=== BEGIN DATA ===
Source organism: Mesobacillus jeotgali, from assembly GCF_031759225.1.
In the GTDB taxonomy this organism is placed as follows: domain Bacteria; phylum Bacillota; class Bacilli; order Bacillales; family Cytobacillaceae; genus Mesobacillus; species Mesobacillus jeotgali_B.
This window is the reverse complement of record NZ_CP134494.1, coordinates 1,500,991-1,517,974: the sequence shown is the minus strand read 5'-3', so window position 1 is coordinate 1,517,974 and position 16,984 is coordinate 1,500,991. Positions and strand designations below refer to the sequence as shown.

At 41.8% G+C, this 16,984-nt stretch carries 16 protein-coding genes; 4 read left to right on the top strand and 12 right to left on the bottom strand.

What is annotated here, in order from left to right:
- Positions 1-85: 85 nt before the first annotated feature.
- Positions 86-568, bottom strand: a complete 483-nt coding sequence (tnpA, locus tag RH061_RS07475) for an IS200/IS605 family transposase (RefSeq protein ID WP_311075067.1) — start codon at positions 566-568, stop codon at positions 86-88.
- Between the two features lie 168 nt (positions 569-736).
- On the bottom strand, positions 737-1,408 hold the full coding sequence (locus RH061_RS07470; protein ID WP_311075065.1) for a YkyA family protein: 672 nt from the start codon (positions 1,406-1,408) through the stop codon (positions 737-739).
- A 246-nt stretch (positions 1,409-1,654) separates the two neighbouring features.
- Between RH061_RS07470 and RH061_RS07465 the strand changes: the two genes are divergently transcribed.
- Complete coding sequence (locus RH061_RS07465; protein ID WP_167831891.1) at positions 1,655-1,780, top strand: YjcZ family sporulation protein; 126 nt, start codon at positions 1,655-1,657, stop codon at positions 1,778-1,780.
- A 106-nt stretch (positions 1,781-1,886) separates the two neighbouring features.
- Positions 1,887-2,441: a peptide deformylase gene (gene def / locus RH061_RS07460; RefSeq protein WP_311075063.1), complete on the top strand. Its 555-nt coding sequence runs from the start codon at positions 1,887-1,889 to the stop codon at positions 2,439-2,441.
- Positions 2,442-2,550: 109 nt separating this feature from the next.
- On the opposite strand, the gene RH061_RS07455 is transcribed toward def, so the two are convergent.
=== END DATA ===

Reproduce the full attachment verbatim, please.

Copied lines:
Source organism: Mesobacillus jeotgali, from assembly GCF_031759225.1.
In the GTDB taxonomy this organism is placed as follows: domain Bacteria; phylum Bacillota; class Bacilli; order Bacillales; family Cytobacillaceae; genus Mesobacillus; species Mesobacillus jeotgali_B.
This window is the reverse complement of record NZ_CP134494.1, coordinates 1,500,991-1,517,974: the sequence shown is the minus strand read 5'-3', so window position 1 is coordinate 1,517,974 and position 16,984 is coordinate 1,500,991. Positions and strand designations below refer to the sequence as shown.

At 41.8% G+C, this 16,984-nt stretch carries 16 protein-coding genes; 4 read left to right on the top strand and 12 right to left on the bottom strand.

What is annotated here, in order from left to right:
- Positions 1-85: 85 nt before the first annotated feature.
- Positions 86-568, bottom strand: a complete 483-nt coding sequence (tnpA, locus tag RH061_RS07475) for an IS200/IS605 family transposase (RefSeq protein ID WP_311075067.1) — start codon at positions 566-568, stop codon at positions 86-88.
- Between the two features lie 168 nt (positions 569-736).
- On the bottom strand, positions 737-1,408 hold the full coding sequence (locus RH061_RS07470; protein ID WP_311075065.1) for a YkyA family protein: 672 nt from the start codon (positions 1,406-1,408) through the stop codon (positions 737-739).
- A 246-nt stretch (positions 1,409-1,654) separates the two neighbouring features.
- Between RH061_RS07470 and RH061_RS07465 the strand changes: the two genes are divergently transcribed.
- Complete coding sequence (locus RH061_RS07465; protein ID WP_167831891.1) at positions 1,655-1,780, top strand: YjcZ family sporulation protein; 126 nt, start codon at positions 1,655-1,657, stop codon at positions 1,778-1,780.
- A 106-nt stretch (positions 1,781-1,886) separates the two neighbouring features.
- Positions 1,887-2,441: a peptide deformylase gene (gene def / locus RH061_RS07460; RefSeq protein WP_311075063.1), complete on the top strand. Its 555-nt coding sequence runs from the start codon at positions 1,887-1,889 to the stop codon at positions 2,439-2,441.
- Positions 2,442-2,550: 109 nt separating this feature from the next.
- On the opposite strand, the gene RH061_RS07455 is transcribed toward def, so the two are convergent.